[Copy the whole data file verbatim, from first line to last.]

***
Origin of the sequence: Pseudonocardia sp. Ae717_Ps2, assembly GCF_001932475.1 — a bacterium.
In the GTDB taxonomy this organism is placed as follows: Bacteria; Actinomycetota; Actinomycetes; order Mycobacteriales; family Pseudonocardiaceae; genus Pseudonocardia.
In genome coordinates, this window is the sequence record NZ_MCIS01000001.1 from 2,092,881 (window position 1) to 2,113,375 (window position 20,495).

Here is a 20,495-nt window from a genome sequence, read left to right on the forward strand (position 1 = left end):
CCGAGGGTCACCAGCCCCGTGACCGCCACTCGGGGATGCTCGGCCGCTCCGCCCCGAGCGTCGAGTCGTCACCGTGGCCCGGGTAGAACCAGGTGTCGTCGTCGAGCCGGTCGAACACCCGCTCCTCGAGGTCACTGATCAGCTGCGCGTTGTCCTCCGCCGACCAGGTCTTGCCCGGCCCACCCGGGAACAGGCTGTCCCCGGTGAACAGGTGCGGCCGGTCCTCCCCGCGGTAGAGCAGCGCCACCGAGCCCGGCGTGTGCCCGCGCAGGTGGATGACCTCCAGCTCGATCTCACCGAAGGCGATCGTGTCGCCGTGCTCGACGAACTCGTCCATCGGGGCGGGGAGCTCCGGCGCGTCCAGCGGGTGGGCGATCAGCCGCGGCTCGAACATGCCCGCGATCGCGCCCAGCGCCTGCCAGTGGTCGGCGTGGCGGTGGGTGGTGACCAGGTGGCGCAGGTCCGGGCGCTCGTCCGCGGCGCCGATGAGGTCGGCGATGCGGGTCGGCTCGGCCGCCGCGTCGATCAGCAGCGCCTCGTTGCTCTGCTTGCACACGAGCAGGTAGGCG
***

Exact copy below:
Origin of the sequence: Pseudonocardia sp. Ae717_Ps2, assembly GCF_001932475.1 — a bacterium.
In the GTDB taxonomy this organism is placed as follows: Bacteria; Actinomycetota; Actinomycetes; order Mycobacteriales; family Pseudonocardiaceae; genus Pseudonocardia.
In genome coordinates, this window is the sequence record NZ_MCIS01000001.1 from 2,092,881 (window position 1) to 2,113,375 (window position 20,495).

Here is a 20,495-nt window from a genome sequence, read left to right on the forward strand (position 1 = left end):
CCGAGGGTCACCAGCCCCGTGACCGCCACTCGGGGATGCTCGGCCGCTCCGCCCCGAGCGTCGAGTCGTCACCGTGGCCCGGGTAGAACCAGGTGTCGTCGTCGAGCCGGTCGAACACCCGCTCCTCGAGGTCACTGATCAGCTGCGCGTTGTCCTCCGCCGACCAGGTCTTGCCCGGCCCACCCGGGAACAGGCTGTCCCCGGTGAACAGGTGCGGCCGGTCCTCCCCGCGGTAGAGCAGCGCCACCGAGCCCGGCGTGTGCCCGCGCAGGTGGATGACCTCCAGCTCGATCTCACCGAAGGCGATCGTGTCGCCGTGCTCGACGAACTCGTCCATCGGGGCGGGGAGCTCCGGCGCGTCCAGCGGGTGGGCGATCAGCCGCGGCTCGAACATGCCCGCGATCGCGCCCAGCGCCTGCCAGTGGTCGGCGTGGCGGTGGGTGGTGACCAGGTGGCGCAGGTCCGGGCGCTCGTCCGCGGCGCCGATGAGGTCGGCGATGCGGGTCGGCTCGGCCGCCGCGTCGATCAGCAGCGCCTCGTTGCTCTGCTTGCACACGAGCAGGTAGGCG